Jeremy Corbyn: Leading Labour donors threaten to pull funding if front runner becomes leader

The party could face the risk of being almost entirely dependent on trade union funding if it fails to attract other big donors

Sunday 09 August 2015 18:24
Jeremy Corbyn doesn’t have the ‘appetite’ for the job, according to Alan Johnson
Jeremy Corbyn doesn’t have the ‘appetite’ for the job, according to Alan Johnson

Leading Labour party donors have threatened to pull out if Corbyn wins the leadership election, branding him ‘economically illiterate’ and a ‘dead horse’.

Businessman John Mills, Labour’s biggest individual funder, had previously been the only big name donor to publically denounce Corbyn after he came out last month to say that a Corbyn victory would lead to an SDP-style split in the party. He also predicted that donations from fellow wealthy supports were likely to dry up if the party shifted further left.

His predictions have now been confirmed after Assem Allam, the multi-millionaire owner of Hull City football club, who recently donated over half a million pounds, attacked the party for missing the ‘message’ from voters that left leaning policies do not lead to success at the ballot box. Allam has also pledged to stop giving money if Mr Corbyn becomes Labour leader, saying: ‘I never back a dead horse’. He argued that supporters would be ‘insane’ to pick a leader who is to the Left of Ed Miliband, warning that the recent election defeat showed ‘the nation says no to left-wing Labour’.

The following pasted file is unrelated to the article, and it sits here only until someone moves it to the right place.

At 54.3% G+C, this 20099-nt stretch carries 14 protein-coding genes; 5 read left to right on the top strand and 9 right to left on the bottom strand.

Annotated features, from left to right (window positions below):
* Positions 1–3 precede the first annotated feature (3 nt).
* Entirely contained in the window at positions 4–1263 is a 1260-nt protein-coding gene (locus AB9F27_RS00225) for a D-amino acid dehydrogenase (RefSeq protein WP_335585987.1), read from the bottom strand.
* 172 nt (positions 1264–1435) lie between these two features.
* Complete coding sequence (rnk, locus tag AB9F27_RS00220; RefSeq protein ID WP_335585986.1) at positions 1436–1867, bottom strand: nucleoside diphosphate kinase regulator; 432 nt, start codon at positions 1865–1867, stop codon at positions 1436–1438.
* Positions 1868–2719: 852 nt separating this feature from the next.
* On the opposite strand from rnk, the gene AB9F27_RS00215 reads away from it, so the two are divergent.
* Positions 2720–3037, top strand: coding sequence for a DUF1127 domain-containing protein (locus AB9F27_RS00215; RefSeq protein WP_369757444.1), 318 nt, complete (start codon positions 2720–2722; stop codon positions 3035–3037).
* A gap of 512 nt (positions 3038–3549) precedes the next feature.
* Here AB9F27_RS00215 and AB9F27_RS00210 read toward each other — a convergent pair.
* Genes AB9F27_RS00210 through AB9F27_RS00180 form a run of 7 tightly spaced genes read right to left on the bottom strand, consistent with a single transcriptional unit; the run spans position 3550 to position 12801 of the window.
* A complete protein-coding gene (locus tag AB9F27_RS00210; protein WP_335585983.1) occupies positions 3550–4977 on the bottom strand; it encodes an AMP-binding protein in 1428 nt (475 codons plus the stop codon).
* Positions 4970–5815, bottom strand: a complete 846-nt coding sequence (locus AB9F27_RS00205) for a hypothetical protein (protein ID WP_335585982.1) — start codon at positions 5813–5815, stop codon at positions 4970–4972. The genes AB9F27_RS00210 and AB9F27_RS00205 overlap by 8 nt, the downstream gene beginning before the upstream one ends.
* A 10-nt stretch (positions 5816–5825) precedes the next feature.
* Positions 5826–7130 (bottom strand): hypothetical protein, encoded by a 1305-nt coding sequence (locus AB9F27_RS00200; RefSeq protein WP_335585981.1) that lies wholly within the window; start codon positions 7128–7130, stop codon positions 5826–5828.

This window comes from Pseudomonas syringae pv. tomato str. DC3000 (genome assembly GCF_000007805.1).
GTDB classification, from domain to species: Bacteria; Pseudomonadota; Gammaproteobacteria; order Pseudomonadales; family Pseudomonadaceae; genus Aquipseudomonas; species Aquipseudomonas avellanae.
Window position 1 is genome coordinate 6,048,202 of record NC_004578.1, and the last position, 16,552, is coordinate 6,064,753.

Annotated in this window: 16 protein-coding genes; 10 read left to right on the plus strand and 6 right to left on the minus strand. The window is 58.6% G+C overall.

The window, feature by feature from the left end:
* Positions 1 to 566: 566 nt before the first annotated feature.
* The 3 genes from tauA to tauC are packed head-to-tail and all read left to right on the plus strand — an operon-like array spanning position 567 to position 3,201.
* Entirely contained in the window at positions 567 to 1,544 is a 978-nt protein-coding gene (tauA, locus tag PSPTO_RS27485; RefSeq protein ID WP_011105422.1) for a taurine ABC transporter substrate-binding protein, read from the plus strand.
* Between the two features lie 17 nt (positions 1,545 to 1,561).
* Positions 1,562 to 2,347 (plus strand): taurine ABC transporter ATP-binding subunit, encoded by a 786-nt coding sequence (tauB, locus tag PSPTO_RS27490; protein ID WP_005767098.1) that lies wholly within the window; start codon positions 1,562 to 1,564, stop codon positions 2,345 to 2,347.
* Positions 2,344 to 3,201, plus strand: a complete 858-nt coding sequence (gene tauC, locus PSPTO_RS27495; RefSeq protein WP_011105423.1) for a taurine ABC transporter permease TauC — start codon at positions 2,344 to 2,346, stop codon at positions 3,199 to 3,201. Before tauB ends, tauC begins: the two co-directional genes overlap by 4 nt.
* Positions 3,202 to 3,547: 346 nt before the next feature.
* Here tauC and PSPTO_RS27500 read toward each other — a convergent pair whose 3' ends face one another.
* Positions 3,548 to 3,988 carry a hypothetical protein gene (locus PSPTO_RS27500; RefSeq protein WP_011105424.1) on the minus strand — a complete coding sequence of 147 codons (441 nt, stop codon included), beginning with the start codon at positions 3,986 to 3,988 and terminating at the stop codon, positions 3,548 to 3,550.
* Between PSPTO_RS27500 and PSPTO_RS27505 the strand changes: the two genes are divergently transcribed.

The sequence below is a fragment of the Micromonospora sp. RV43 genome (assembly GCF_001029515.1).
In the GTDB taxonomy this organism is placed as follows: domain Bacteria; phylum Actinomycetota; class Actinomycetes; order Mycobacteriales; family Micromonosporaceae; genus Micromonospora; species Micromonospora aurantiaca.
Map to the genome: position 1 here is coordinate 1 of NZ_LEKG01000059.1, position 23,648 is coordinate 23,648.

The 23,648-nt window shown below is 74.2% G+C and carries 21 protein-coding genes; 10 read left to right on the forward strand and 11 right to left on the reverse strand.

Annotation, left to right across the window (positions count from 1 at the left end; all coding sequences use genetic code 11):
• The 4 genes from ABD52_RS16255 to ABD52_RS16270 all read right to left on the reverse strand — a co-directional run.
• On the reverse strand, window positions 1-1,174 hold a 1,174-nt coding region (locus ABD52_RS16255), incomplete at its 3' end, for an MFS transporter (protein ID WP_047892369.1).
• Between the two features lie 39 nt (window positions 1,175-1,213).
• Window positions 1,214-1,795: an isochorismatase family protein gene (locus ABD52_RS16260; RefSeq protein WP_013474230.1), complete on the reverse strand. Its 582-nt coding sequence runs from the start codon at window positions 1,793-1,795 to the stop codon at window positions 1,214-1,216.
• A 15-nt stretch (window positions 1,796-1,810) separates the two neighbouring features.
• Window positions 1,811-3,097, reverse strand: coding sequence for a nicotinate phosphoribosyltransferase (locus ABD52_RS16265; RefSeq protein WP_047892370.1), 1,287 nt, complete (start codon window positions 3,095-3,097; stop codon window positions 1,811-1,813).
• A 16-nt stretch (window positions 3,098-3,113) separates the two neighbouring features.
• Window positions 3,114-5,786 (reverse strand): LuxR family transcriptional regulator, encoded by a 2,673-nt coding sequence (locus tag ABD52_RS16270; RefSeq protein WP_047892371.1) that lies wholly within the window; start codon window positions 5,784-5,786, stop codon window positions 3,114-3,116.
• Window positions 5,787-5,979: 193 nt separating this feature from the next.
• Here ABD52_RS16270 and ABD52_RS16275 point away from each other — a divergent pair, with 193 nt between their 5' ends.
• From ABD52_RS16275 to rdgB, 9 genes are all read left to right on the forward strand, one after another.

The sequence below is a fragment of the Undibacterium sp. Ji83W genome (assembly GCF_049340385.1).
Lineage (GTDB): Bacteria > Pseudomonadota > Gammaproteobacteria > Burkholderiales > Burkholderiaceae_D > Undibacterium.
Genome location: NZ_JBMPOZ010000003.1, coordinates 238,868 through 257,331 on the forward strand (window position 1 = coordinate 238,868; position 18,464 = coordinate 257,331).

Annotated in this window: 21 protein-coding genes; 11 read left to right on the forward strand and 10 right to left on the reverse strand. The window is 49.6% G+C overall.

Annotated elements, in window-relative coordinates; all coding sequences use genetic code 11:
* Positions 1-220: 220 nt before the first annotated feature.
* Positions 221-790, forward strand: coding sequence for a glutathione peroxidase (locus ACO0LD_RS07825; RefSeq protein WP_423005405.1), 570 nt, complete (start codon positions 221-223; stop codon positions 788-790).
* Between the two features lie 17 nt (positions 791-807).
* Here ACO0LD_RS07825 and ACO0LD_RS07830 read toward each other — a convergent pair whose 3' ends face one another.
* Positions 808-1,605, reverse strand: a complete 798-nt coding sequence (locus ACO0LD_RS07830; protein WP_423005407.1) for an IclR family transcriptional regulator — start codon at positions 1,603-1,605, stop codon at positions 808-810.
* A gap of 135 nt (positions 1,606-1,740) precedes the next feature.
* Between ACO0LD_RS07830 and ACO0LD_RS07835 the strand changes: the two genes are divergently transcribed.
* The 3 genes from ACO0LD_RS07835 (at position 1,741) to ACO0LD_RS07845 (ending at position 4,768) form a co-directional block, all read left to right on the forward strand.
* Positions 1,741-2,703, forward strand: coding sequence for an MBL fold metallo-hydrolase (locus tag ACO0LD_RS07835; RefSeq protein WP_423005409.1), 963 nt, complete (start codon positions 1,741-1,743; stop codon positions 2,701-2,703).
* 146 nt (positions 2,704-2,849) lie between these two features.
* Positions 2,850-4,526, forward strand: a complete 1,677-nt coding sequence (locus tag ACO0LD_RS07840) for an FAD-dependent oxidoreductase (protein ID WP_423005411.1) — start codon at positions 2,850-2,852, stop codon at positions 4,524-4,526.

Insurance mogul Richard Brindle, another leading donor, who donated a six figure sum while Ed Miliband was party leader, has also ruled out any further donations should Mr Corybn be victorious on 12 September. He argued that Corbyn was ‘economically illiterate’ and that his policies were ‘not a realistic platform’.

It’s not all bad news for the current front runner as Stefanos Stefanou, who has given almost £200,000 to the party, said he would continue donating to the party whatever the outcome. He did however add ‘You cannot tax businesses to the extent that you destroy them. There has to be a medium somewhere.’

If these leading Labour donors were to pull out and Corbyn be unable to attract other big donors, the party would be almost entirely dependent on trade union funding.

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